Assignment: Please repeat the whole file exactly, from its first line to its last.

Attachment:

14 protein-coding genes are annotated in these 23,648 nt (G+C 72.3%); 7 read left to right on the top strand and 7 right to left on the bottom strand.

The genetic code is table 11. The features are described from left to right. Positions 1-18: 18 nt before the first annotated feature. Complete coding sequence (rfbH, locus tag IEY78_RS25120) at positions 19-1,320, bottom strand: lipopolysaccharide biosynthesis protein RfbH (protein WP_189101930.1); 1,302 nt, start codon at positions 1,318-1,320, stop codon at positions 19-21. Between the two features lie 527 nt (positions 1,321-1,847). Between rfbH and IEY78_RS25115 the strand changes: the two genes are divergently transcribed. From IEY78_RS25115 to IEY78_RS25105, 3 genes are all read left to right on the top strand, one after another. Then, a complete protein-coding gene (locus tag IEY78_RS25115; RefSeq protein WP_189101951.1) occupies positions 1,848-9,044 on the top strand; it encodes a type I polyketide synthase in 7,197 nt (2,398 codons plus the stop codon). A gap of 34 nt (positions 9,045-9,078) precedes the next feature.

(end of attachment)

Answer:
14 protein-coding genes are annotated in these 23,648 nt (G+C 72.3%); 7 read left to right on the top strand and 7 right to left on the bottom strand.

The genetic code is table 11. The features are described from left to right. Positions 1-18: 18 nt before the first annotated feature. Complete coding sequence (rfbH, locus tag IEY78_RS25120) at positions 19-1,320, bottom strand: lipopolysaccharide biosynthesis protein RfbH (protein WP_189101930.1); 1,302 nt, start codon at positions 1,318-1,320, stop codon at positions 19-21. Between the two features lie 527 nt (positions 1,321-1,847). Between rfbH and IEY78_RS25115 the strand changes: the two genes are divergently transcribed. From IEY78_RS25115 to IEY78_RS25105, 3 genes are all read left to right on the top strand, one after another. Then, a complete protein-coding gene (locus tag IEY78_RS25115; RefSeq protein WP_189101951.1) occupies positions 1,848-9,044 on the top strand; it encodes a type I polyketide synthase in 7,197 nt (2,398 codons plus the stop codon). A gap of 34 nt (positions 9,045-9,078) precedes the next feature.